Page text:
Let’s think beyond the yellow ribbon

Published 9:50 am Monday, October 11, 2010

When our younger son deployed from Germany to Saudi Arabia and went into Iraq the first time, we tied a yellow ribbon around an oak tree in our front yard. Several friends and neighbors did the same in his honor. We did so both from pride in his service and concern for his life. Stephen came back and moved on, and we removed the yellow ribbons. He married an Austin girl, they went to law school, and he is now a judge. We are living happily after all this.

I worry about what is beyond these yellow ribbons now. In many cases it’s one yellow ribbon after another—one deployment after another to one troubled and troubling country after another. For too many, the yellow ribbons don’t go up again because they have been replaced by a flag-draped coffin.

Horrible as the thought is, for some I must wonder if it might not have been better if the life had been resolved by instant death. A monstrous number who have returned have done so as the living-dead. Their families haven’t endured the burial and then adjusted. What is beyond the yellow ribbons for these and their families?—decades of caring for what is left of their soldiers.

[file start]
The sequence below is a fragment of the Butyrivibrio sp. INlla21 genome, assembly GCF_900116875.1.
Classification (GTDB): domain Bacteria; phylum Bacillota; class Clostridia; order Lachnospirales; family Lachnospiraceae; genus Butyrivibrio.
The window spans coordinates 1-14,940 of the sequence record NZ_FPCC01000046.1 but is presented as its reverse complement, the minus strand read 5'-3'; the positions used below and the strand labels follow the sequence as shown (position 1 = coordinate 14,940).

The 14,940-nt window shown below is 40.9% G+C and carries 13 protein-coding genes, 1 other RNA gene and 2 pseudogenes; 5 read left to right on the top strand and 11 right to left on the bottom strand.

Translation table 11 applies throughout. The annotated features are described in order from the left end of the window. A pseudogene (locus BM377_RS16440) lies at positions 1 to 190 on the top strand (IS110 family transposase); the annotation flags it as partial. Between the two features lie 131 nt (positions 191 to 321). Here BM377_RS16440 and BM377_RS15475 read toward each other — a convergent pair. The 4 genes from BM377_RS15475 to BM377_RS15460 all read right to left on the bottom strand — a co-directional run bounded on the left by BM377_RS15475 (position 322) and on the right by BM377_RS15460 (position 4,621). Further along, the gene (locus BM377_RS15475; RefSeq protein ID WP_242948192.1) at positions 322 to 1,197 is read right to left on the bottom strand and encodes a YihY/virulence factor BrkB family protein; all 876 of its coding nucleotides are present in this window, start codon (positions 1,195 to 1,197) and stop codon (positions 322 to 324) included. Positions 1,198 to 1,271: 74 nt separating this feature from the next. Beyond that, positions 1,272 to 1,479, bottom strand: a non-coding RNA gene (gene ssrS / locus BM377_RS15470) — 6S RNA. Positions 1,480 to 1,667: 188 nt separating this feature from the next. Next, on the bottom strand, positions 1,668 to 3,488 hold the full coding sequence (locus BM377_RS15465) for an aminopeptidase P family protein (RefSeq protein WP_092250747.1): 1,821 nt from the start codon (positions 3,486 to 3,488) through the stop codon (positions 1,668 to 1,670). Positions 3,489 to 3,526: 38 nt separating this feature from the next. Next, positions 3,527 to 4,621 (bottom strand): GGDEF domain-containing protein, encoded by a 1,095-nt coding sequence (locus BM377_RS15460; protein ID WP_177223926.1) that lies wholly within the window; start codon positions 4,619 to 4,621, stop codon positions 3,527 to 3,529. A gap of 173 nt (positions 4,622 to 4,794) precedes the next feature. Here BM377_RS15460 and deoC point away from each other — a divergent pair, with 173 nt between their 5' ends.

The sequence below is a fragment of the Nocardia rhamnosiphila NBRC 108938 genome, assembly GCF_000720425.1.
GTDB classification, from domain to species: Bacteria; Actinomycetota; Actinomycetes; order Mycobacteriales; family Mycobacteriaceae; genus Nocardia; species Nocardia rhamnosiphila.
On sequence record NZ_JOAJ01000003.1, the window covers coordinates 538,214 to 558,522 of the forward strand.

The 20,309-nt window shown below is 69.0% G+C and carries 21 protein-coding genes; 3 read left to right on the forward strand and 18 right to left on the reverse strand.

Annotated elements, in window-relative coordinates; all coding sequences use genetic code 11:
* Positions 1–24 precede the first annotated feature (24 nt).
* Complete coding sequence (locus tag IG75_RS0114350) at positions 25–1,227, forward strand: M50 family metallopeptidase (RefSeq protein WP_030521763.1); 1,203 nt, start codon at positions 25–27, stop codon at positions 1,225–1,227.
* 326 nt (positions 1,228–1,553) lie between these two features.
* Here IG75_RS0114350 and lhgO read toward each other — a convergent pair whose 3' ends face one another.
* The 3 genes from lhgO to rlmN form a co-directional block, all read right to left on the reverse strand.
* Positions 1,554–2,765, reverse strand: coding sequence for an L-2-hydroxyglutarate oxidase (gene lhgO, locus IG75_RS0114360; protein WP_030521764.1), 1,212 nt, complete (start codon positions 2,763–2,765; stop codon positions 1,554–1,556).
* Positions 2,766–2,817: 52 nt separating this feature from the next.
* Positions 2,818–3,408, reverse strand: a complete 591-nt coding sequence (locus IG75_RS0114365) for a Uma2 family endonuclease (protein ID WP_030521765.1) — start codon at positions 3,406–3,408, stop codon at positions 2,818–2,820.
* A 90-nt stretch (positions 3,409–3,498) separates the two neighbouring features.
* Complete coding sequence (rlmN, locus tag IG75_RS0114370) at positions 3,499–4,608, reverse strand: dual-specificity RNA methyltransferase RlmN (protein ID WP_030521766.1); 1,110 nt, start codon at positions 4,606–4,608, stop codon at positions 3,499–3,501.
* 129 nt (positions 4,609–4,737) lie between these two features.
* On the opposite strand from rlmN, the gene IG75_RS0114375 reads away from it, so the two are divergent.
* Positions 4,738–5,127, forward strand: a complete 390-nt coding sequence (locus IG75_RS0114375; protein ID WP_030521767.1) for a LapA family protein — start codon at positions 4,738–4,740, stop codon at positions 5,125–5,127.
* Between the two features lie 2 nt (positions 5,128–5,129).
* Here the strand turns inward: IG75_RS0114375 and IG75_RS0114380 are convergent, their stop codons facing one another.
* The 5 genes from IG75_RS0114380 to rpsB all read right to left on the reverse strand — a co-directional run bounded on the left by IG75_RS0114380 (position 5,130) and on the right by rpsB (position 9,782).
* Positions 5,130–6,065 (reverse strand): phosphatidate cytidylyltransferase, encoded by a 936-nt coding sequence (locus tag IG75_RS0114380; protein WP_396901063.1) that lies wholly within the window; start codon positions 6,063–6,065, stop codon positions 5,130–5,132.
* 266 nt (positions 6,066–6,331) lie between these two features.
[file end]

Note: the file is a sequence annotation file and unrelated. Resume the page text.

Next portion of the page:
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Not a few sustain injuries not as apparent as IED-disposed of legs. Something about them “just isn’t right.” “She just isn’t the same,” a father cried about his little daddy’s-girl.

One returned soldier told me of momentarily becoming disoriented in a big-box store and, when several employees came to assist him, he freaked out as if again under attack from civilians. Another speaks of scaring his children when speeding every time he drives under an overpass and swerving into the oncoming lane of traffic when he spots an unidentified object at the side of the road.

This, and many other terrible things, is what’s beyond the yellow ribbon for them. We feel so helpless, not knowing how to help them.

For this very reason, an organization has sprung up that appropriately calls itself Beyond the Yellow Ribbon. It provides many direct services for veterans and their families. I think more important strategically is the informative and training programs they conduct that extends their work to yet others who are then equipped to care after the yellow ribbon.

An especially helpful program will be offered in the Spring, postponed from this fall to enhance the content, that will help clergy to understand pastoral care to service members, veterans, and their families. Watch for other such announcements.

For those who wish to help beyond the yellow ribbon, I can think of no better source, resource, and opportunity. God bless them all.

The price paid by those deployed to middle east countries persists after the yellow ribbon and, so, must our care for them.